As unemployment soared in Zimbabwe in the early twenty-first century, betting on football/soccer emerged as a popular, if unsustainable, livelihood option, and the number of betting halls mushroomed. This book investigates this growing social phenomenon, providing a holistic analysis of football gambling in Zimbabwe and exposing its impact on the everyday lives of Zimbabweans.
Drawing on original empirical and theoretical analysis from across six different areas of Zimbabwe, the book highlights the lived experiences of communities that are only beginning to grapple with the long-term effects of addiction. Explaining its historical origins in the colonial and immediate post-colonial periods, the authors delve into the motivations, patterns, practices, and impacts of soccer betting. Tackling issues such as gender, livelihoods, addiction, religion, and tradition related to soccer betting, the book lays bare the general lack of policy frameworks and support services to protect vulnerable populations.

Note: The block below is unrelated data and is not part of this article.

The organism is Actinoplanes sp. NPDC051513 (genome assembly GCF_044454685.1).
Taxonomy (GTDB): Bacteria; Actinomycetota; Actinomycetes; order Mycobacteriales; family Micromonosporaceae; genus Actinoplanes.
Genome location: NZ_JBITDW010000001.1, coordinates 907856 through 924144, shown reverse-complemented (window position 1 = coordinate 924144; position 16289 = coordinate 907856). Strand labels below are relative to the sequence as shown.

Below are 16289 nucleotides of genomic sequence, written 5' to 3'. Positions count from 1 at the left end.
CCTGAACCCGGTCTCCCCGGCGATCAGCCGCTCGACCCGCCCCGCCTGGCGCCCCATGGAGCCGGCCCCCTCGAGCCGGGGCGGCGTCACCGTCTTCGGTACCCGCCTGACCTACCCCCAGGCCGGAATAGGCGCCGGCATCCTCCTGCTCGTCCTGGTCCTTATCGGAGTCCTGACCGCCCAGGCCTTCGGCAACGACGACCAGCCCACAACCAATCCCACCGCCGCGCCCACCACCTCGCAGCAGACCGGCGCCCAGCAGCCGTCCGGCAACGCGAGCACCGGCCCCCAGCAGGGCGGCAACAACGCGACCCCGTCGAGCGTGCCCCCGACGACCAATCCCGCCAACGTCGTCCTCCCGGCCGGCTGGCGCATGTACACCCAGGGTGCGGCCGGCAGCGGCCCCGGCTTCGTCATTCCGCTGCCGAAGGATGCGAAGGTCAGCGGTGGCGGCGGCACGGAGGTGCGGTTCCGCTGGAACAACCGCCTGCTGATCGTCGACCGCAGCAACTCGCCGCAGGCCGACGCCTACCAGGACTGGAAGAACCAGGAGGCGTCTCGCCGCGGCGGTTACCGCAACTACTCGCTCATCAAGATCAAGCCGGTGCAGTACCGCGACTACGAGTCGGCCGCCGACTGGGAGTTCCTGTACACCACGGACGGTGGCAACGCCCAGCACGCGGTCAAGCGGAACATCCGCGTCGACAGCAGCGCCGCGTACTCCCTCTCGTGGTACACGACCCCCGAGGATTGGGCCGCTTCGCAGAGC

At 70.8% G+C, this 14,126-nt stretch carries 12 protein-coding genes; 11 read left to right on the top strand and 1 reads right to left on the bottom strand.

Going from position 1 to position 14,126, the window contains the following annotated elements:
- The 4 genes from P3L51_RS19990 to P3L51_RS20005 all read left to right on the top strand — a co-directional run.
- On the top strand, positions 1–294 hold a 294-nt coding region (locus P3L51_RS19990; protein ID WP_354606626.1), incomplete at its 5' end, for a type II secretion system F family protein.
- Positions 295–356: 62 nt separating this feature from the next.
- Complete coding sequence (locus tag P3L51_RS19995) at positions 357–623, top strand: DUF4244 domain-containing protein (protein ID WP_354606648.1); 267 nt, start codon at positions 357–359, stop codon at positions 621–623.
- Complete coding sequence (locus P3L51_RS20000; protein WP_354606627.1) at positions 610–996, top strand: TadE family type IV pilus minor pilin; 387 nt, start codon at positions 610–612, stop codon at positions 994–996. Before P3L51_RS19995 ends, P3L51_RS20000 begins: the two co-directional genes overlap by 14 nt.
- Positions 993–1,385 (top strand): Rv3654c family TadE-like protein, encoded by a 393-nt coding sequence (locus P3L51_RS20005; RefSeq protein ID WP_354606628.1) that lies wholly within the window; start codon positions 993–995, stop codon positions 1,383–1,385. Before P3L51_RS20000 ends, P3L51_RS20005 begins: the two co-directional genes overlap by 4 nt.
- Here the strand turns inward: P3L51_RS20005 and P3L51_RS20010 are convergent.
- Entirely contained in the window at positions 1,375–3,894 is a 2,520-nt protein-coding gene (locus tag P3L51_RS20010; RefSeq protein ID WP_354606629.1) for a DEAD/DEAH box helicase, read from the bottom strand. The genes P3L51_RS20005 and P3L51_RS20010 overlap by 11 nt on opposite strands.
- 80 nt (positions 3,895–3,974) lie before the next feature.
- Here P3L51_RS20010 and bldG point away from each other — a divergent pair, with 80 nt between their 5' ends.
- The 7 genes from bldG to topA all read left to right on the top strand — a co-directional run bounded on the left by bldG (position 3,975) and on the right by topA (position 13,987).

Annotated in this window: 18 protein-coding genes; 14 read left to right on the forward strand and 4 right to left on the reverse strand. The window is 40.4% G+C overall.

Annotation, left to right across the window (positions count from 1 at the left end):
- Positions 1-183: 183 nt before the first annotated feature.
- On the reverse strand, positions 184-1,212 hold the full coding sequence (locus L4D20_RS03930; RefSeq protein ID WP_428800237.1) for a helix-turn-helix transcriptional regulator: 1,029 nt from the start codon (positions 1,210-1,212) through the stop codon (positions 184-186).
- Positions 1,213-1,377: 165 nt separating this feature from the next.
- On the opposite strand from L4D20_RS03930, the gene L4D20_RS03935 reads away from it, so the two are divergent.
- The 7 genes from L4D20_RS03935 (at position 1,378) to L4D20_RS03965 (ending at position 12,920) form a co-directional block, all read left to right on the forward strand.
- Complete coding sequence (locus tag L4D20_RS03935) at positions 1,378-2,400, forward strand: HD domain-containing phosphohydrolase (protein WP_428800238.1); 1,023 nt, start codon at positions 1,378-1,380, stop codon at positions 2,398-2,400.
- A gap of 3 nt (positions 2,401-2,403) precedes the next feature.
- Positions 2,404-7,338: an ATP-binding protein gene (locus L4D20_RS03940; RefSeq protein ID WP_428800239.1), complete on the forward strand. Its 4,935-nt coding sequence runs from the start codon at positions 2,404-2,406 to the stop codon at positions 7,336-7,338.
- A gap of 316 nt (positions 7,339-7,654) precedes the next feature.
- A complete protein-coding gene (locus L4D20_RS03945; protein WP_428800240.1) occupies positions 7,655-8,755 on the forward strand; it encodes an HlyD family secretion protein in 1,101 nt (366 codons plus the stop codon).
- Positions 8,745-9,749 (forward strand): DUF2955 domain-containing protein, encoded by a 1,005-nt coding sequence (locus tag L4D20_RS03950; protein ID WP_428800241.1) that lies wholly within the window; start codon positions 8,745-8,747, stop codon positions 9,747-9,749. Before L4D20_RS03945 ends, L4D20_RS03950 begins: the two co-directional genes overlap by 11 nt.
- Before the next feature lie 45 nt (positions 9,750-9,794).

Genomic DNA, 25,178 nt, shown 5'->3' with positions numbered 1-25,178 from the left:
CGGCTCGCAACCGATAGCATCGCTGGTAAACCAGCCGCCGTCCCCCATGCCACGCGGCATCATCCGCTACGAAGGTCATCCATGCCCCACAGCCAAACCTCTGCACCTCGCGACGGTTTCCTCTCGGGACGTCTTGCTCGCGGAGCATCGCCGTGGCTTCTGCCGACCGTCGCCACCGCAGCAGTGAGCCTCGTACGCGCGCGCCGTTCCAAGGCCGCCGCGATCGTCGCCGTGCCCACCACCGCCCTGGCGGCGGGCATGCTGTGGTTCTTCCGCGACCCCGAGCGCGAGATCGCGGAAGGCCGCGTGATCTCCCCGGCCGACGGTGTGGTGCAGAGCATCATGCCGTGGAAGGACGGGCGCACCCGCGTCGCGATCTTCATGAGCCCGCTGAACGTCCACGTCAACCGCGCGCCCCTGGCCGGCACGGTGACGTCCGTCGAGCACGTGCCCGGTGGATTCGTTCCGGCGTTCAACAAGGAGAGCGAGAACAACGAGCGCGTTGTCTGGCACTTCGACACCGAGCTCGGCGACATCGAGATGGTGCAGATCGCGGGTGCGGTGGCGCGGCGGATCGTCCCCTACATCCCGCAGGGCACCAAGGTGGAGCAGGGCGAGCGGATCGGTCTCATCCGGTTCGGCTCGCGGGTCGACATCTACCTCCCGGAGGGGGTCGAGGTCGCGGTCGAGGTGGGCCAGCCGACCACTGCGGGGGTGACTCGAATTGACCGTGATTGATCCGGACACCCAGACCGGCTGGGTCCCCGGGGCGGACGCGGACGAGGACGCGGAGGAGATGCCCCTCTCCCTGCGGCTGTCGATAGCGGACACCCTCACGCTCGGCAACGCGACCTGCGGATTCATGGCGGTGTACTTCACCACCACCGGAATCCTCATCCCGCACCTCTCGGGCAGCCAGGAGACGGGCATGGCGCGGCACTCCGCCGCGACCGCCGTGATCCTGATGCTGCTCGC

This book offers a rare glimpse into a sociological phenomenon sweeping across Zimbabwe, with a particularly stark impact on the country’s youth. It will interest sports and African studies researchers, as well as those focusing on the socio-health problems related to gambling.